Cellist from Los Angeles, California, who started out in small venues like Gardiner W. Spring Auditorium at Chaffey High School in Ontario, California, on 21stApril 1965, but soon was finding session work with the likes of David Axelrod, The Beach Boys and The Turtles. Other early live performances included a concert at the East County Performing Arts Center in El Cajon, California, as part of the Grossmont Community Concert Association’s 1969-1970 season, and a couple of stints at the University at Buffalo in New York in 1971.
In 1973, he performed on Willie Hutch’s soundtrack of The Mack. It would certainly not be his last turn in the movie studio. In 1976, he appeared on Donovan’s album, Slow Down World. He was in the recording studio with Letta Mbulu for much of 1977, laying down tracks for her self-titled album, Letta. In 1978, he appeared on Bautista’s The Heat of the Wind, the Johnny Mathis– Deniece Williams collaboration, That’s What Friends Are For, and Sergio Mendes’s Brasil ’88. He spent much of 1978 and 1979 in the studio with Lalo Schifrin , recording tracks for Stan Getz’s Children of the World and the soundtrack of The Amityville Horror. He also appeared on Frank Sinatra’s 1979 boxed set, Trilogy.
On the 3rd and 4th of April 1980, he was at the Ambassador Auditorium in Pasadena, California, recording Arnold Schoenberg’s Chamber Symphony with the Los Angeles Chamber Orchestra, with whom he performed as Principal Cellist. Around the same time, he was also working on Elmer Bernstein’s score of Stripes, the Bill Murray military comedy which hit theaters in 1981. In 1982, the LACO released Dvorak: Serenade Op. 22/Notturno Op. 40/Waldesruhe. They followed this up with The Water Music Complete in 1983, the same year that found Douglas playing cello on George Duke’s Guardian of the Light and Earth, Wind & Fire’s Powerlight. (It was the year of natural elements.) Other mid-’80s albums on which he performed include Julio Iglesias’s 1100 Bel Air Place, Melissa Manchester’s Mathematics, Christopher Parkening’s Simple Gifts, and Diane Schuur’s Timeless.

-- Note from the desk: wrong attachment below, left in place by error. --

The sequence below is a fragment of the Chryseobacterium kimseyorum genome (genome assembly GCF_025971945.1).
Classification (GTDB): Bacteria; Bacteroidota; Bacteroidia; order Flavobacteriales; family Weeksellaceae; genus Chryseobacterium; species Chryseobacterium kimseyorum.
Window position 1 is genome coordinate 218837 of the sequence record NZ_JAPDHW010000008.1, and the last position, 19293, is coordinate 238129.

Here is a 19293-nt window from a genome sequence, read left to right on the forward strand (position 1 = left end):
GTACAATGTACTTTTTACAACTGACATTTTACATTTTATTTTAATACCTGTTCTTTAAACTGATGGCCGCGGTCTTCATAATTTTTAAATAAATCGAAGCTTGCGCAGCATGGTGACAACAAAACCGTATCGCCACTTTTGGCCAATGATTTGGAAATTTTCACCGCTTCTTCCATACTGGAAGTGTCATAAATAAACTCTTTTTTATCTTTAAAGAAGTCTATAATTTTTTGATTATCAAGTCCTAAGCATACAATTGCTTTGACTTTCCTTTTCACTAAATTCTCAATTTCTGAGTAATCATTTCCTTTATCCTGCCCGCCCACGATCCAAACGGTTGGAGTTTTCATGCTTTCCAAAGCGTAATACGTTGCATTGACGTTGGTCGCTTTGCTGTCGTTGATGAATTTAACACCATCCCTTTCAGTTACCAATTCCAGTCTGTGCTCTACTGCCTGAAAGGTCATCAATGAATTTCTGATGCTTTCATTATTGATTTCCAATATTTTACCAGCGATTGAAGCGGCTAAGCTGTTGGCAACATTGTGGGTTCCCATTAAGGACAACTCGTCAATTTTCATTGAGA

Douglas spent much of 1986 and 1987 performing live as a part of the South Bay Chamber Music Society, Inc.’s series of concerts, mainly with the Greenberg Ensemble, led by flautist Susan Greenberg. Their repertoire ranged from Baroque and Classical composers such as George Frideric Handel and Franz Joseph Haydn to 20th-century composers Jurriaan Andriessen and Peter Maxwell Davies. In 1987, along with fellow session ace Janet Lakatos, Douglas performed on the rather casually titled Handel, Brahms, Schubert and Others. It is no surprise, given his track record, that he also made the cut on Soundscapes Volume One: A Delos Digital Compact Disc Sampler, released in 1989.
In 1990, he re-united with guitarist Christopher Parkening on A Bach Celebration. Other ’90s albums he figured in were The Arnaeus Ensemble’s From the Rainbow, Harry Connick, Jr.’s To See You, Arni Eglisson’s Chamber Music, Lukas Foss’s Echoi, Fragments of Archilochos, and The NPG Orchestra’s Kamasutra, the brainchild of Prince.
The turn of the millennium found Douglas getting experimental with the popera album, Operatica: ” O”, Vol. 1. In 2003, he performed on Seatrain’s Watch and the soundtrack of Matrix Revolutions. He did similar duties on the 2006 movie, Inside Man. In addition to his myriad studio recordings and live performances,
Douglas managed to find time to sit in the Principal Cellist chair of the Pasadena Symphony, and has taught at UCLA and CSU-Northridge. He is married to fellow cellist, Rowena Hammill.
He retired from the Los Angeles Chamber Orchestra in 2008.
Johnny Mathis & Deniece Williams recordings
Emotion (Barry Gibb/Robin Gibb)
S CBS 6164B (UK 45)
He performs here with the Los Angeles String Quartet in a performance of “Italian Serenade” by Hugo Wolf….